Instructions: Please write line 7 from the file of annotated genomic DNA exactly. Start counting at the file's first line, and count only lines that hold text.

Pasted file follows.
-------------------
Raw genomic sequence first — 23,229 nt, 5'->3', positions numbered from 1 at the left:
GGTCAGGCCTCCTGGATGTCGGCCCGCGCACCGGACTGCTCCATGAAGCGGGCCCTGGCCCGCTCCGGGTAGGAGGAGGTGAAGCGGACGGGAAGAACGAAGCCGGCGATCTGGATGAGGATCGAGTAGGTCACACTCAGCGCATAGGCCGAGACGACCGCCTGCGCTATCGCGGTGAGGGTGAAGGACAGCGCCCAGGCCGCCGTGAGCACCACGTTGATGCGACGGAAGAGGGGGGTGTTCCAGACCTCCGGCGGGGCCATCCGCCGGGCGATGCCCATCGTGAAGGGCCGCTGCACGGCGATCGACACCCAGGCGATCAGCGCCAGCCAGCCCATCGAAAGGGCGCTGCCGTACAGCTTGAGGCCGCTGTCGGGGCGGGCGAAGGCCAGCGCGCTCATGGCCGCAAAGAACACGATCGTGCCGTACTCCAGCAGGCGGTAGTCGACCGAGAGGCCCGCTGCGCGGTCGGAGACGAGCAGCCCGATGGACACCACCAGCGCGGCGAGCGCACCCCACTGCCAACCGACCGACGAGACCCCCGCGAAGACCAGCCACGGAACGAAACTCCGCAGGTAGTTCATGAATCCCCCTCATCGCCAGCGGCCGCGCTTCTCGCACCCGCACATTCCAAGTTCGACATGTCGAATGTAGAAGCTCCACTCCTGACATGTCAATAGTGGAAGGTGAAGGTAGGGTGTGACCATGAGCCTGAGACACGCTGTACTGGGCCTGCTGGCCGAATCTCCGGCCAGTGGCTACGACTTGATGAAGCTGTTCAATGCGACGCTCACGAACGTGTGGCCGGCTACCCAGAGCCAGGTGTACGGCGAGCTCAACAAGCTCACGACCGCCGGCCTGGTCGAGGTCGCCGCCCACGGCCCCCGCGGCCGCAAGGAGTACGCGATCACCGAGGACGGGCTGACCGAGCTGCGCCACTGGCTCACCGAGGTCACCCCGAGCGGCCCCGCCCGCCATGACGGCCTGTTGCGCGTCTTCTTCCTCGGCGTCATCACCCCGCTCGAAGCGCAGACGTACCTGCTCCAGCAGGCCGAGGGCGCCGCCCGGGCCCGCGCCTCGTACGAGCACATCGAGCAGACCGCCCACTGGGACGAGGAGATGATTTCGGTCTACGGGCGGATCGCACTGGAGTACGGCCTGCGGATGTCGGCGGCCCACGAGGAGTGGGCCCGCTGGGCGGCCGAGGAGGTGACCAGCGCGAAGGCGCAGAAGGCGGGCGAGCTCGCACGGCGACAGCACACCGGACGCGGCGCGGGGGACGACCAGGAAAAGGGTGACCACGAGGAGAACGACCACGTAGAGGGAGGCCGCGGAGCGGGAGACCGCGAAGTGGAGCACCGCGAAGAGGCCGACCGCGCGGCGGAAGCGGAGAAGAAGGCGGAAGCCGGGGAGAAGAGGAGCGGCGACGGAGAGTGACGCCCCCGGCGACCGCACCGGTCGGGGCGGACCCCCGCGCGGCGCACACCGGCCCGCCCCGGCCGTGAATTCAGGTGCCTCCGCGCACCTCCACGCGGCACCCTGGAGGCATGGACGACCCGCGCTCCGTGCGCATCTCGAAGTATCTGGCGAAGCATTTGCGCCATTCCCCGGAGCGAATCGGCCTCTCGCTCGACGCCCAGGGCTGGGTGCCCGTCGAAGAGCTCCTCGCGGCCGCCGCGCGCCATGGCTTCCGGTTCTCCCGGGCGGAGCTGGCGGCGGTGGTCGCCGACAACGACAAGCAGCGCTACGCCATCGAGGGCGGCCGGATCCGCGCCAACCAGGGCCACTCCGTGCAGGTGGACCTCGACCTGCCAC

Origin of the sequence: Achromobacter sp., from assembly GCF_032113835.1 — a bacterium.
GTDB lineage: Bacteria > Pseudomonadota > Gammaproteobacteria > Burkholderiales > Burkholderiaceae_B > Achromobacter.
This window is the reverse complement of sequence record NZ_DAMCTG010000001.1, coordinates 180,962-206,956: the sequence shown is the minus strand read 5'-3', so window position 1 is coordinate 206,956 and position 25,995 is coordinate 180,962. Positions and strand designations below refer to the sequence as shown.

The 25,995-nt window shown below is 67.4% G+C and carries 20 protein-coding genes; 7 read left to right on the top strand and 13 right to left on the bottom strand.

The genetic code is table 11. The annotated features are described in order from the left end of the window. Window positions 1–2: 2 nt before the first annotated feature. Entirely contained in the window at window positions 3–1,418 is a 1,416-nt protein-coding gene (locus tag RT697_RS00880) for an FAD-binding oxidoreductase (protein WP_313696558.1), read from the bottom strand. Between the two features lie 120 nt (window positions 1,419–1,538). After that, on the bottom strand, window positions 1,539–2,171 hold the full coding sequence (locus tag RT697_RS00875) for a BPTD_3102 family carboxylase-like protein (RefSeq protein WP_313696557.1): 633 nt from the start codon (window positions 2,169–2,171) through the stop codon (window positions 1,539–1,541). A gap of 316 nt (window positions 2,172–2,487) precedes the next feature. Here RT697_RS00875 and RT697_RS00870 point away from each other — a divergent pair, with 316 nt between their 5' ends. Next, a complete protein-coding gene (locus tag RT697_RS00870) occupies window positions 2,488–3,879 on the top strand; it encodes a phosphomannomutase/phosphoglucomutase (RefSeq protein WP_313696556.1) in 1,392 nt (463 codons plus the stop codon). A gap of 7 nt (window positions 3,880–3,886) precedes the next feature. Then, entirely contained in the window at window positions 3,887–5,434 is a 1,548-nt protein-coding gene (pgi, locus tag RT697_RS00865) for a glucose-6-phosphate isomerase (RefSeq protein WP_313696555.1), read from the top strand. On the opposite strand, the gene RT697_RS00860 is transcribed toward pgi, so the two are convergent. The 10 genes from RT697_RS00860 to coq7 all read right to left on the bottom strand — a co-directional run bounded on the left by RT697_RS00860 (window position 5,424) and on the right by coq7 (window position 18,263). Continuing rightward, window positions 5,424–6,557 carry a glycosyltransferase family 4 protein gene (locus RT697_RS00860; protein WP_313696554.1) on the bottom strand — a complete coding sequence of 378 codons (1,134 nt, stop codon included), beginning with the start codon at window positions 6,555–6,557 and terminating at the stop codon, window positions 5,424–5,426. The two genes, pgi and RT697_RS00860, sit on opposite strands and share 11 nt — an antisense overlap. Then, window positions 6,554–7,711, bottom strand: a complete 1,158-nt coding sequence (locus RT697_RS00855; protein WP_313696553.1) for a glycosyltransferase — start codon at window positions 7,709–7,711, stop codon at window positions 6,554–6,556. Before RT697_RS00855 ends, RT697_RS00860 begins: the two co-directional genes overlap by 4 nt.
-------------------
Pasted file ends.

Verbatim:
The genetic code is table 11. The annotated features are described in order from the left end of the window. Window positions 1–2: 2 nt before the first annotated feature. Entirely contained in the window at window positions 3–1,418 is a 1,416-nt protein-coding gene (locus tag RT697_RS00880) for an FAD-binding oxidoreductase (protein WP_313696558.1), read from the bottom strand. Between the two features lie 120 nt (window positions 1,419–1,538). After that, on the bottom strand, window positions 1,539–2,171 hold the full coding sequence (locus tag RT697_RS00875) for a BPTD_3102 family carboxylase-like protein (RefSeq protein WP_313696557.1): 633 nt from the start codon (window positions 2,169–2,171) through the stop codon (window positions 1,539–1,541). A gap of 316 nt (window positions 2,172–2,487) precedes the next feature. Here RT697_RS00875 and RT697_RS00870 point away from each other — a divergent pair, with 316 nt between their 5' ends. Next, a complete protein-coding gene (locus tag RT697_RS00870) occupies window positions 2,488–3,879 on the top strand; it encodes a phosphomannomutase/phosphoglucomutase (RefSeq protein WP_313696556.1) in 1,392 nt (463 codons plus the stop codon). A gap of 7 nt (window positions 3,880–3,886) precedes the next feature. Then, entirely contained in the window at window positions 3,887–5,434 is a 1,548-nt protein-coding gene (pgi, locus tag RT697_RS00865) for a glucose-6-phosphate isomerase (RefSeq protein WP_313696555.1), read from the top strand. On the opposite strand, the gene RT697_RS00860 is transcribed toward pgi, so the two are convergent. The 10 genes from RT697_RS00860 to coq7 all read right to left on the bottom strand — a co-directional run bounded on the left by RT697_RS00860 (window position 5,424) and on the right by coq7 (window position 18,263). Continuing rightward, window positions 5,424–6,557 carry a glycosyltransferase family 4 protein gene (locus RT697_RS00860; protein WP_313696554.1) on the bottom strand — a complete coding sequence of 378 codons (1,134 nt, stop codon included), beginning with the start codon at window positions 6,555–6,557 and terminating at the stop codon, window positions 5,424–5,426. The two genes, pgi and RT697_RS00860, sit on opposite strands and share 11 nt — an antisense overlap. Then, window positions 6,554–7,711, bottom strand: a complete 1,158-nt coding sequence (locus RT697_RS00855; protein WP_313696553.1) for a glycosyltransferase — start codon at window positions 7,709–7,711, stop codon at window positions 6,554–6,556. Before RT697_RS00855 ends, RT697_RS00860 begins: the two co-directional genes overlap by 4 nt.